In today’s case (Curtiss v. The Corporation of the District of West Vancouver) the Plaintiff fell into an open meter box on a sidewalk owned by the Defendant.  The Defendant denied liability but was found negligent at trial.  The fall resulted in a concussive injury with post concussive difficulties and PTSD.  The Plaintiff was expected to have lingering symptoms into the future.  In assessing non-pecuniary damages at $85,000 Mr. Justice Marchand provided the following reasons:

[92]         As a result of her fall, Ms. Curtiss suffered cuts, scrapes and/or bruising to various parts of her body, including her forehead, nose, upper lip, hands, lower legs and left inner thigh. She also experienced balance issues, dizziness and headaches.   Ms. Curtiss’ cuts, scrapes and bruises all healed within the first one to three months.  Her throbbing headaches lasted the better part of a year, and she still gets headaches when she experiences high levels of stress. She still has occasional balance problems.

[93]         Ms. Curtiss has received psychological counselling and acupuncture treatments since her fall and her condition has improved over time. She has recently returned to daily walking and working in her garden. Nevertheless, her self-reports, and the reports of those who are close to her, clearly establish that Ms. Curtiss is not the same person she was prior to her fall. She has trouble sleeping. She has become anxious and forgetful. She is less confident and self-sufficient. She is no longer able to multi-task. She is less active, occasionally walks with a cane, looks down during walks and gardens far less.

[94]         Two family physicians were involved in Ms. Curtiss’ post-accident care, Drs. Dean Brown and Brian Brodie. Based on her loss of consciousness, memory loss, headaches, dizziness, imbalance, agitation and anxiety, both diagnosed Ms. Curtiss as having suffered a concussion as a result of her fall. In his April 7, 2017 report, Dr. Brown’s prognosis was that Ms. Curtiss’ symptoms would gradually improve with a full resolution within a year or so. In his September 8, 2017 report, Dr. Brodie’s prognosis was that Ms. Curtiss was highly likely to “go on to suffer some symptoms of post traumatic disorder”.

[95]         Ms. Curtiss also submitted a report dated August 25, 2017 prepared by Registered Psychologist, Dr. William Koch. As a result of Ms. Curtiss’ vigilance to danger when walking or driving, excessive startle response, avoidance of conversations about her fall, disturbed sleep, and anxiety-related concentration deficits, Dr. Koch has concluded it is probable that Ms. Curtiss suffers a “subsyndromal” Posttraumatic Stress Disorder (“PTSD”). Dr. Koch noted a number of positive and negative prognostic indicators in Ms. Curtiss’ case. He concluded that Ms. Curtiss’ prognosis for further improvement is “negative” unless she receives further psychological treatment. Dr. Koch recommended a further 20 hours of therapy, which Ms. Curtiss had started by the time of trial.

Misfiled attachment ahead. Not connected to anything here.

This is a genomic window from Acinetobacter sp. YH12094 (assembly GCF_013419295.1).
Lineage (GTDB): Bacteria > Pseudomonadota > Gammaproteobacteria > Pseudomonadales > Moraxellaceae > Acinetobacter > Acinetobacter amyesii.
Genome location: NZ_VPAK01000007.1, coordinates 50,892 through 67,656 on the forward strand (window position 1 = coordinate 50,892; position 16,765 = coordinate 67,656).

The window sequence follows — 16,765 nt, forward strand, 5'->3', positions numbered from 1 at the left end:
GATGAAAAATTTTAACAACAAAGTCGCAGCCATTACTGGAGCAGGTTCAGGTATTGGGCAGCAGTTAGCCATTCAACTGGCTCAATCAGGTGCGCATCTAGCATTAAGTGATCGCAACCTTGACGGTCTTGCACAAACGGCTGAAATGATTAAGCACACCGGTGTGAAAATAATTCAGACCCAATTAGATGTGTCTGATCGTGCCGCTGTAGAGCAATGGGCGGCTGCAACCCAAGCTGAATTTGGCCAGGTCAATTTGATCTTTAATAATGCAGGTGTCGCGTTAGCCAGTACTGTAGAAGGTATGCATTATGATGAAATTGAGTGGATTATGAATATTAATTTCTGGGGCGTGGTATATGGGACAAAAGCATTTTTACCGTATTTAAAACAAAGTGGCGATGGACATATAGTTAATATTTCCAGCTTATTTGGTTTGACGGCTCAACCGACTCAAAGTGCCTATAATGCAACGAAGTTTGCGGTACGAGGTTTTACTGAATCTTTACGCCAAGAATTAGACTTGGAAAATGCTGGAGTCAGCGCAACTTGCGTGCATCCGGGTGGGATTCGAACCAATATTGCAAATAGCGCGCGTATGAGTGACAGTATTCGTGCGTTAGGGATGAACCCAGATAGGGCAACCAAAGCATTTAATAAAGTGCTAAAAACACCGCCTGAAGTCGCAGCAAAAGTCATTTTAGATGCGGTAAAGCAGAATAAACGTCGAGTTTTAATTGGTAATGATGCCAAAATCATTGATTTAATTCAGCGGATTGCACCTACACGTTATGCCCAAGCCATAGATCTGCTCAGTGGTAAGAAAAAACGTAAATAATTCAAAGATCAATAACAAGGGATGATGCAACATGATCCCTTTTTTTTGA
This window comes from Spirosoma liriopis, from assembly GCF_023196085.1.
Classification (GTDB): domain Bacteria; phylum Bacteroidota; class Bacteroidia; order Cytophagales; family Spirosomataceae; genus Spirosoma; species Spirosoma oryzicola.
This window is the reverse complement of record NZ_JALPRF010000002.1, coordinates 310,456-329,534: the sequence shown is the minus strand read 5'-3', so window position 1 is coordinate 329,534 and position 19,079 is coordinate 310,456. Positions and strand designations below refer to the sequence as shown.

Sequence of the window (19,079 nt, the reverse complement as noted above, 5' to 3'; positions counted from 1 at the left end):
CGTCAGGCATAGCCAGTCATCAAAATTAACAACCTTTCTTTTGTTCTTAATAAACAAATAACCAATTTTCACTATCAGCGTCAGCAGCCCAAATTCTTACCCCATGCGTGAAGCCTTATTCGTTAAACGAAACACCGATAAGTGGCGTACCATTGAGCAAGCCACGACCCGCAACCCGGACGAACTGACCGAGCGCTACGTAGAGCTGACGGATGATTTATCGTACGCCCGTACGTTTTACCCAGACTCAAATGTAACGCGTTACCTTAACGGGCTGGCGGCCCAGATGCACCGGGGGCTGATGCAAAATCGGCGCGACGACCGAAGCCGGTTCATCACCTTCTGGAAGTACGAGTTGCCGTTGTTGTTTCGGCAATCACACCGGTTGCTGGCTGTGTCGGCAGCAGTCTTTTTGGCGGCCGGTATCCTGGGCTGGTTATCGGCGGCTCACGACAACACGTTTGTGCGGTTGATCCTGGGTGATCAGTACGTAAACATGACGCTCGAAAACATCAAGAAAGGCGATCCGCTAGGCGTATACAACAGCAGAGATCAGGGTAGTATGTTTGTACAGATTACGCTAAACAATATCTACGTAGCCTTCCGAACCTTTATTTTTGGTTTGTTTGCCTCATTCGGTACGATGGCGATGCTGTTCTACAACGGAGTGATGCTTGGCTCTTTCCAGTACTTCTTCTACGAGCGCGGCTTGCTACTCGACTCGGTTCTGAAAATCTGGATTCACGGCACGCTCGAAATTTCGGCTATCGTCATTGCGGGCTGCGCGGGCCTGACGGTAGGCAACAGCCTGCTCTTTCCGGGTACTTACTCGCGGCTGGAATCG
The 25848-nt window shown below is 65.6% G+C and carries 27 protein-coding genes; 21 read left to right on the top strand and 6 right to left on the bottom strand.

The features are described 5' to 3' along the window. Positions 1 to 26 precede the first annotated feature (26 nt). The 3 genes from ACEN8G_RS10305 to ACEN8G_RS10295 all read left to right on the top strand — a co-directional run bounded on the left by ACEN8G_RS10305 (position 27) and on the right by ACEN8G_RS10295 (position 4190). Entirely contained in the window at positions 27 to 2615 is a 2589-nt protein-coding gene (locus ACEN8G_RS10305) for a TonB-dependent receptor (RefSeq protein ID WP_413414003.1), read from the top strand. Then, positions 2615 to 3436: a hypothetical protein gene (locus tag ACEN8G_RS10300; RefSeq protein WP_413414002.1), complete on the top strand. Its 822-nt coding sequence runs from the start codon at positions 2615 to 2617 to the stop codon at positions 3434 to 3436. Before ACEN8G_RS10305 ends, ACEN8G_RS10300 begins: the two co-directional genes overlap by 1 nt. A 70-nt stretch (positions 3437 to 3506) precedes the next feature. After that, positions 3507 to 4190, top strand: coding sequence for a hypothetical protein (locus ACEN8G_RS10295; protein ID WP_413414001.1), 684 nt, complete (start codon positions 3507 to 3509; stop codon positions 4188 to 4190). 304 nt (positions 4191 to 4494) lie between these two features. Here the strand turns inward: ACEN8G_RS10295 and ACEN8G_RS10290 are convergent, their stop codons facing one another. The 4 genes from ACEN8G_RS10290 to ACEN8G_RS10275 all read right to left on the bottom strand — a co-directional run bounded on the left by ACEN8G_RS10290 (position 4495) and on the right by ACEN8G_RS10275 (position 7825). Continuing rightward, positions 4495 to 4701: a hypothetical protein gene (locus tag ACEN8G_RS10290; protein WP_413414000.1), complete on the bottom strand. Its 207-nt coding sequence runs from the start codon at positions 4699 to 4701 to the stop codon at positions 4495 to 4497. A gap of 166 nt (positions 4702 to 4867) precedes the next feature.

[96]         In cross-examination, Dr. Koch agreed with a list of further positive prognostic indicators put to him by counsel for the District. Specifically, Dr. Koch agreed that the following were positive prognostic indicators: Ms. Curtiss was open to treatment; Ms. Curtiss had returned to treatment; Ms. Curtiss reported benefitting from treatment; Ms. Curtiss had returned to daily walking; and Ms. Curtiss would soon no longer be involved in litigation. On the last point, Dr. Koch indicated that while litigation stress may soon stop, “other stressors may pop up.”

[97]         Based on all of the evidence, I accept that Ms. Curtiss’ life has been significantly adversely affected by her fall. Though her cuts, scrapes and bruises healed relatively quickly, her post-concussion symptoms and subsyndromal PTSD have persisted. While I have optimism for further improvement, given the length of time her symptoms have persisted, the efforts she has already put into her recovery and her age, I doubt that Ms. Curtiss will ever fully return to her pre-accident condition…

[109]     The cases cited by counsel support an award of non-pecuniary damages within the range suggested by Ms. Curtiss of $75,000 to $90,000. In my view, an award of $85,000 will adequately compensate Ms. Curtiss for the profound impact her fall has had on her physical and emotional wellbeing. Before her fall, Ms. Curtiss was an exceptionally happy, active and productive 74-year-old woman. The accident, however, caused a significant decline in her performance at work, her level of activity, her confidence in herself, and the joy in her life. As I have stated, in my view, though Ms. Curtiss will continue to make improvements, she will not fully return to her pre-accident condition.